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Course Spotlight - AC200: Sustainability Reporting in Capital Markets

An interview with Dr Julia Morley and Dr Xi Li, Course Directors for AC200.

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7 min read

In this interview, Dr Julia Morley and Dr Xi Li, who teach on AC200: Sustainability Reporting in Capital Markets, explain the importance of ESG reporting, as well as the benefits and challenges it entails for corporations and investors. They also discuss the ways in which students on their course will interact with case studies, cutting-edge research and guest speakers to fully understand sustainability reporting, as well as its relevance in today’s society. 


What are sustainability disclosures?

Sustainability disclosures refer to companies’ reporting of environmental, social and governance (ESG) performance and impact. By making ESG disclosures, companies provide information about the management of their social and environmental impact such as carbon emissions, diversity and inclusion policies, and human rights practices. Some disclosures are required by law and others are made voluntarily. The course will explore the kinds of disclosures made by companies and evaluate their usefulness for different stakeholders. This is an important and rapidly changing field which requires in-depth knowledge and has attracted the attention of a wide range of people. It is most relevant, however, to those interested in management, investment, policymaking, and assurance.

Why do companies bother making voluntary ESG disclosures – surely it is very costly?

Most large companies devote significant resources now to measuring and disclosing their ESG impact, often going beyond what is required by law. Consistent with our intuitions about corporate motivations, the academic literature suggests that companies will spend resources on these disclosures only if this is beneficial for them. So, what are the benefits? The main benefit of voluntary ESG disclosures is that they enhance the company’s reputation by demonstrating its commitment to socially and environmentally ethical practices. Such commitments may be viewed as important by customers, suppliers and – very importantly - investors. ESG disclosures enable companies to be evaluated by ESG ratings agencies, and these ratings are increasingly important in enabling companies to attract investment.

Do investors care about ESG?

Yes, in recent years, more and more investors, especially institutional investors, consider ESG factors when making investment decisions. AC200: Sustainability Reporting in Capital Markets introduces the concept of responsible/ESG/impact investing and current trends in the asset management industry. The course will then cover the concept of Willingness-to-Pay (WTP) and Greenium, financial measures designed to gauge the monetary value of positive environmental and social impact. During classes, there will be the opportunity to participate in mini experiments aimed at measuring WTP for green projects. Lastly, the course will introduce the latest academic evidence on ESG investment.

How do investors show that they care about ESG?

Investors use Exit and Voice as two main tools to influence investee firms’ ESG performance. There are various responsible investment strategies, such as proxy voting, shareholder engagement, and divesting, all with different costs and benefits. In classes, the latest academic evidence on the effectiveness of various ESG investment strategies will be presented and discussed.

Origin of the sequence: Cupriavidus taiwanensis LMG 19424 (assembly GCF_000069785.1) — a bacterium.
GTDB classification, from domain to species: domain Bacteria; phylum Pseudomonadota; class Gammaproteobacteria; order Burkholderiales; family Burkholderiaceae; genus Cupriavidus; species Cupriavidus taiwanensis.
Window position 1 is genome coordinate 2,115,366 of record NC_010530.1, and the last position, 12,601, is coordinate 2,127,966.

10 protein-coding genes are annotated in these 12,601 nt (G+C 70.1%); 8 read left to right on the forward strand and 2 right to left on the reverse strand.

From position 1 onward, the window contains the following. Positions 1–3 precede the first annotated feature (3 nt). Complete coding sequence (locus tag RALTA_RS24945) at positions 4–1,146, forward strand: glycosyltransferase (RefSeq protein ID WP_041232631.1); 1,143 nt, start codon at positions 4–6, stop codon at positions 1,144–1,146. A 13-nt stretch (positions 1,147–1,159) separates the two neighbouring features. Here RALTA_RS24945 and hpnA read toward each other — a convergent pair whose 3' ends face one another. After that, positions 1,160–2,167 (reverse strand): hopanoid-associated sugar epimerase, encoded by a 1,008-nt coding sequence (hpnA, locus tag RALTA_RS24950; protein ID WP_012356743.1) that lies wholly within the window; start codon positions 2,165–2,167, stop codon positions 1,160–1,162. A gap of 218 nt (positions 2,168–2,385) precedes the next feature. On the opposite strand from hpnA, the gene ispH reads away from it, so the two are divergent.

Can we trust ESG disclosures? Is there Greenwashing?

The reliability of ESG disclosures will depend on various factors. Some companies may engage in “greenwashing” or “diversity washing” where firms exaggerate or even fabricate their positive environmental or social impact. Investors might also engage in greenwashing by making misleading claims about the sustainability characteristics of their investment products. In response to fears over such greenwashing, regulators have increasingly tightened the rules on firms’ and asset managers’ ESG claims. Nevertheless, ESG disclosures are still viewed as being less reliable than traditional financial reporting disclosures. The reasons for this will be explored in classes and students will consider what can be done to improve the quality of ESG disclosures. As part of this exercise, the course will include a deep dive into the disclosures made recently by high-profile companies and will focus on practical knowledge of the typical format and content of ESG disclosures.

Is the course technical or practical?

The course is very practical. It will focus on examples of ESG disclosures to enable students to master the academic and regulatory material covered on the course. We will also use various case studies to understand real-life problems. There will also be the opportunity to hear from guest speakers currently working in ESG industries and learn about their views and experience of ESG. The class is very interactive. There will be plenty of opportunities to work in groups discussing and debating a variety of issues. Students can use online polling software to participate in class discussions actively. In one session, students will “pitch” their business proposals to social impact investors (their peers) in a “Dragons’ Den” format. They will justify their claims about their social impact using the kinds of social and environmental impact disclosures covered in the course. This is a fun session which gives the students practical experience of ESG disclosures and allows them to refine their presentation skills.